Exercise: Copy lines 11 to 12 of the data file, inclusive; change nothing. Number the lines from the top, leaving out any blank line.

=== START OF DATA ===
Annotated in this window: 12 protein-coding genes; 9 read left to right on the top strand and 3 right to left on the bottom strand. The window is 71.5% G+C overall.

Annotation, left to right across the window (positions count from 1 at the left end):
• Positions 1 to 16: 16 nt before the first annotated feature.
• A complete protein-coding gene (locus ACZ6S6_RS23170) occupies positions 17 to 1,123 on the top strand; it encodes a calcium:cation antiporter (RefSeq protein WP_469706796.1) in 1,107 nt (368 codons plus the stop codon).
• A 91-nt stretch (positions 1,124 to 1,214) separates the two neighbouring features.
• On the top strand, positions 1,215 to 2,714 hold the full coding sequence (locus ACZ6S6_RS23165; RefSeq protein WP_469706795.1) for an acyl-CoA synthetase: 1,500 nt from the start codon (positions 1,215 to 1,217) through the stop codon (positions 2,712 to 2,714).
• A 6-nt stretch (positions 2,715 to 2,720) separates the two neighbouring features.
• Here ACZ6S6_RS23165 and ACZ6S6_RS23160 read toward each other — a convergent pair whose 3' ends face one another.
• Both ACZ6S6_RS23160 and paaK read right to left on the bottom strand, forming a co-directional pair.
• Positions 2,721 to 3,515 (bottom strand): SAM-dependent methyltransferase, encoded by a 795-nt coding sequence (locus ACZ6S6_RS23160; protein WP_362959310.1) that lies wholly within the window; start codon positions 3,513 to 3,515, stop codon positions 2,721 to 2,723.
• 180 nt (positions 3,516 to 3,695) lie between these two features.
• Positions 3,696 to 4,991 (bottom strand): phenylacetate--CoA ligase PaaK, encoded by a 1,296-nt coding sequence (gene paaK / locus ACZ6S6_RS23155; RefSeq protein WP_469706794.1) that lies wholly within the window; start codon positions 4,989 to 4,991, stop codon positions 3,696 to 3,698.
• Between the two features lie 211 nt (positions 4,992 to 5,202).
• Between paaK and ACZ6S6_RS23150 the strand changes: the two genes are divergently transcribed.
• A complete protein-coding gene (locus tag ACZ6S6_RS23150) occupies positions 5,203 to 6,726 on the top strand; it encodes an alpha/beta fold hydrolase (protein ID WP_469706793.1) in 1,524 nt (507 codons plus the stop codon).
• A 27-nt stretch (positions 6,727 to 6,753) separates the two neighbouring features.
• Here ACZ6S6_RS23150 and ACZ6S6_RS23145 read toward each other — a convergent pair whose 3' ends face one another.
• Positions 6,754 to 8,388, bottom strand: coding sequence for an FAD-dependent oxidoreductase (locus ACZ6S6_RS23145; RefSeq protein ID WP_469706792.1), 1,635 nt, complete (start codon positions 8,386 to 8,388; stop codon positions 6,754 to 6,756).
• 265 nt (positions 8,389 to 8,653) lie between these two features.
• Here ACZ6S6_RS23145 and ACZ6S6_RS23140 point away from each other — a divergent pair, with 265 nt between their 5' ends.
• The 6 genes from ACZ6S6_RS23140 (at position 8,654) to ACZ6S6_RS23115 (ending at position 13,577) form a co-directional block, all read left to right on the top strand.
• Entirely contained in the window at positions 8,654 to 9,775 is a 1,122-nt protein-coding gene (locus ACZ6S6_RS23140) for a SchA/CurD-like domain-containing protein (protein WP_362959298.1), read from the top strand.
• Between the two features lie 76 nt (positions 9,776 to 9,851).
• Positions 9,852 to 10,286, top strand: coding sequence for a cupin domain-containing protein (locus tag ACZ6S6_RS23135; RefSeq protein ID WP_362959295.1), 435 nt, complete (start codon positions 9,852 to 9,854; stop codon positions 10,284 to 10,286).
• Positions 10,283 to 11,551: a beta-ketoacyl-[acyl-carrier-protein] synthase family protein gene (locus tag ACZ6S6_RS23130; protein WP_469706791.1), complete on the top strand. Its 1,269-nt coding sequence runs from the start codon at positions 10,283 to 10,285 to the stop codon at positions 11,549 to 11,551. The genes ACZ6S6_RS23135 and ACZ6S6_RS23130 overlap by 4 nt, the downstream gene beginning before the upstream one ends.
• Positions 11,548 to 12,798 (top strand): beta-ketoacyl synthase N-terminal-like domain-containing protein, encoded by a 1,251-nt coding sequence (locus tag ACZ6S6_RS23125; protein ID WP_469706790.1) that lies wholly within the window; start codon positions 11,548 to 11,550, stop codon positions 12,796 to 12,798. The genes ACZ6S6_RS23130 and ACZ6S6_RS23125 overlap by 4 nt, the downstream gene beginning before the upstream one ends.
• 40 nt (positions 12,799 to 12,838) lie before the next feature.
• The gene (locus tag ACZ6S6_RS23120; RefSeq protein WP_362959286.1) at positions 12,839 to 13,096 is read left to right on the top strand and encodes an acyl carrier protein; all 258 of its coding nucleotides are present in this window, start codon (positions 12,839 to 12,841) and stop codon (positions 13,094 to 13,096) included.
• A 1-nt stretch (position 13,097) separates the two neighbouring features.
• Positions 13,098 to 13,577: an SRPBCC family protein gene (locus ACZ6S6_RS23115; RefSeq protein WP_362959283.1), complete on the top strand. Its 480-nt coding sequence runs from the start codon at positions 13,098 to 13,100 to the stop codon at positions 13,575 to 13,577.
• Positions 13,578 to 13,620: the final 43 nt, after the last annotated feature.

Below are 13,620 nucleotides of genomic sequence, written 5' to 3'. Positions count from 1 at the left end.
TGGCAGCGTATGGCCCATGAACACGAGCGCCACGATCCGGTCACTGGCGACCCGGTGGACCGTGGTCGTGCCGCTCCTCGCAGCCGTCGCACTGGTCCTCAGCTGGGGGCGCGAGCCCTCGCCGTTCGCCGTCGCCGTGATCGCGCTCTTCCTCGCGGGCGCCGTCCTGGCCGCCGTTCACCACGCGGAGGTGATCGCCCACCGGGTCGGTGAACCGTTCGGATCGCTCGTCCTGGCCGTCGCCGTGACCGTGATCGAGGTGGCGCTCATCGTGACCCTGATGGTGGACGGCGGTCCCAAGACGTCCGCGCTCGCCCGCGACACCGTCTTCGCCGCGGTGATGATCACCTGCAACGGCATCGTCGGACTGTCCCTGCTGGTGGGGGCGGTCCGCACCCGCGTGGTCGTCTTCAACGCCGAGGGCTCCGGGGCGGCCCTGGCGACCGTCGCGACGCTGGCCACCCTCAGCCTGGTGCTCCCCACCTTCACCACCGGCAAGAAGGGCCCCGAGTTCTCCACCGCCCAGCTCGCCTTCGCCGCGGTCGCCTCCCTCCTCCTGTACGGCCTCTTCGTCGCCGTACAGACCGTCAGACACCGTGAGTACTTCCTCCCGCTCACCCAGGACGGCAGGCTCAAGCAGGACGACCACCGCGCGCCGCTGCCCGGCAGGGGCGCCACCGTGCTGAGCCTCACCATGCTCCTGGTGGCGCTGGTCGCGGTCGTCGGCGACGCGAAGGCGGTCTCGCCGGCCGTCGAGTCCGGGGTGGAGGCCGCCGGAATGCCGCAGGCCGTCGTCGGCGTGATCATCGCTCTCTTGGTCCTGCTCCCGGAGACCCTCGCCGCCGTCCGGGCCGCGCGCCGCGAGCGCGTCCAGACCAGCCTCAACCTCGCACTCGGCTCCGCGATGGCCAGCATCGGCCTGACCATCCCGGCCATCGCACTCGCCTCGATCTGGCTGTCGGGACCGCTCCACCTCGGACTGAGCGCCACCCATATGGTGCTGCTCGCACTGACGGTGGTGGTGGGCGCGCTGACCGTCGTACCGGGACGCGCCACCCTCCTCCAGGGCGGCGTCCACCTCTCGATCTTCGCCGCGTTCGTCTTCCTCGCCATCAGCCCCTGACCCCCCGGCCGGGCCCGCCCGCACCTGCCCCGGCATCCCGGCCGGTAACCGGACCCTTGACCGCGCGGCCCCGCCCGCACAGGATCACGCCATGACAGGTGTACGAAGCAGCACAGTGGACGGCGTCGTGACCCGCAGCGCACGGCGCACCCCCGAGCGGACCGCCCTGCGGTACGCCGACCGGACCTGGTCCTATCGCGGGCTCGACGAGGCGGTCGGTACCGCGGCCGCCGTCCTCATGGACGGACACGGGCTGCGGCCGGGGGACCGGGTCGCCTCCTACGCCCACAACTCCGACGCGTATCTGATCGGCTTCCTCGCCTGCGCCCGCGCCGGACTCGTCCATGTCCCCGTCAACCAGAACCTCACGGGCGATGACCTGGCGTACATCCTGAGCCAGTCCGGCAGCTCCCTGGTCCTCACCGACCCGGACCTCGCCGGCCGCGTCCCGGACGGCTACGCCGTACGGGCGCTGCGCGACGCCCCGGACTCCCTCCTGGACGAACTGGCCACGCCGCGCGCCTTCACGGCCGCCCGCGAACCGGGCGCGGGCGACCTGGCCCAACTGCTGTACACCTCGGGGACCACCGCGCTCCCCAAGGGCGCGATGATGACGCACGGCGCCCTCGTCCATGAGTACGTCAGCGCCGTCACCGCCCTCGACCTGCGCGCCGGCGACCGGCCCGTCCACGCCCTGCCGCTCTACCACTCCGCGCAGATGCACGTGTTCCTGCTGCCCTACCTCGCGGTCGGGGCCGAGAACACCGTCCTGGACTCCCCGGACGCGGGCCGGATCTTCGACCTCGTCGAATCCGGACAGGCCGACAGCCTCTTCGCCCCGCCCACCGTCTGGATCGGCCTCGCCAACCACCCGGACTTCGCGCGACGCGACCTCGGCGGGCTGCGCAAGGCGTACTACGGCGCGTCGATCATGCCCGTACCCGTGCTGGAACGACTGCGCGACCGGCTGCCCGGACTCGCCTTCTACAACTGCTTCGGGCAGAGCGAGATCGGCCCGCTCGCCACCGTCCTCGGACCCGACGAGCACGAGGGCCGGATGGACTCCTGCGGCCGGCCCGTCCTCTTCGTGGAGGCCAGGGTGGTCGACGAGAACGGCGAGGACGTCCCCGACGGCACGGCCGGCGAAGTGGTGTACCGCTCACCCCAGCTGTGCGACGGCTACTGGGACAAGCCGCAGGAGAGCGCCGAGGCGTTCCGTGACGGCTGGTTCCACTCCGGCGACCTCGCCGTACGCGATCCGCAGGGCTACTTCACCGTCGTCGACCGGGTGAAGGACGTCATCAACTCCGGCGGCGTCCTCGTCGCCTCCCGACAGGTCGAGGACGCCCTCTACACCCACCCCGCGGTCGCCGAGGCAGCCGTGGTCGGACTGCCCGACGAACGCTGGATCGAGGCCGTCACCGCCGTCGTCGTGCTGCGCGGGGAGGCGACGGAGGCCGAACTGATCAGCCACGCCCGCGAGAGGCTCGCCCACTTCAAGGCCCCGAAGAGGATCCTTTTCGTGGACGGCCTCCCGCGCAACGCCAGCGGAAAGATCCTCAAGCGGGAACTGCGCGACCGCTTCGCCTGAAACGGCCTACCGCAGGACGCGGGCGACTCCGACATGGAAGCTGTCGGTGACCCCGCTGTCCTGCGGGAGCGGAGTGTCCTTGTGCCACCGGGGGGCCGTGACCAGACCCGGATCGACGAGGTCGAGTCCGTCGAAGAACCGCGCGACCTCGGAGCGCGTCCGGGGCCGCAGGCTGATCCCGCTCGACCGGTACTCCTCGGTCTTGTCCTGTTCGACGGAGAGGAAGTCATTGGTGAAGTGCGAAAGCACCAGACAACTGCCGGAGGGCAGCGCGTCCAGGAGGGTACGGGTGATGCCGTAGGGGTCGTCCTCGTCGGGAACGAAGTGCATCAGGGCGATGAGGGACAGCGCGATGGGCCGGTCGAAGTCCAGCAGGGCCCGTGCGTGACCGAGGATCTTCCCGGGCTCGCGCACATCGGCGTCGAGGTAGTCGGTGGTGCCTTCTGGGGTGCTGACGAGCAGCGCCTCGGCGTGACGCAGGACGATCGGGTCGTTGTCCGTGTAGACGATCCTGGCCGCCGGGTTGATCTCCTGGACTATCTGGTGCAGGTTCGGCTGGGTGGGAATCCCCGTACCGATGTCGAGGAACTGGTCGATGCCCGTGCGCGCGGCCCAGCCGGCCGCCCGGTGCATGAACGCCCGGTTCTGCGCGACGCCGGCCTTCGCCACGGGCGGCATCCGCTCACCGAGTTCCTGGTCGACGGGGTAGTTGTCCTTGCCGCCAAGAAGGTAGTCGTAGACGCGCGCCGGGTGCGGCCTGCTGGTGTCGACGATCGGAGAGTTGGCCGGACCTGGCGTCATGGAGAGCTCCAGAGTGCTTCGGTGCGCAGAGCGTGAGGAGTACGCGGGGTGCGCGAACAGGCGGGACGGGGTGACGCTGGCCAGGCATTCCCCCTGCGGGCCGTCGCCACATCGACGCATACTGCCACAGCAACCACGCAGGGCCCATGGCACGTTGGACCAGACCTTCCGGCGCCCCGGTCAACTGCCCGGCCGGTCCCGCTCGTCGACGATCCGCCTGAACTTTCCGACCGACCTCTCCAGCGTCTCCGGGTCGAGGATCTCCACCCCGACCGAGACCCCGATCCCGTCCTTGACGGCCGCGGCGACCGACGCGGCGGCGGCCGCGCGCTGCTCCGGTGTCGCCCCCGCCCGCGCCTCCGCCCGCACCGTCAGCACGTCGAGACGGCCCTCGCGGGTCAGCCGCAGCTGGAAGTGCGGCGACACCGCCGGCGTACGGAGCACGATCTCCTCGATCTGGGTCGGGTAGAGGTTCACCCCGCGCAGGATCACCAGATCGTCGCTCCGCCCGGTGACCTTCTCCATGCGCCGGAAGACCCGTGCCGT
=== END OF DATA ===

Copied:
• 180 nt (positions 3,516 to 3,695) lie between these two features.
• Positions 3,696 to 4,991 (bottom strand): phenylacetate--CoA ligase PaaK, encoded by a 1,296-nt coding sequence (gene paaK / locus ACZ6S6_RS23155; RefSeq protein WP_469706794.1) that lies wholly within the window; start codon positions 4,989 to 4,991, stop codon positions 3,696 to 3,698.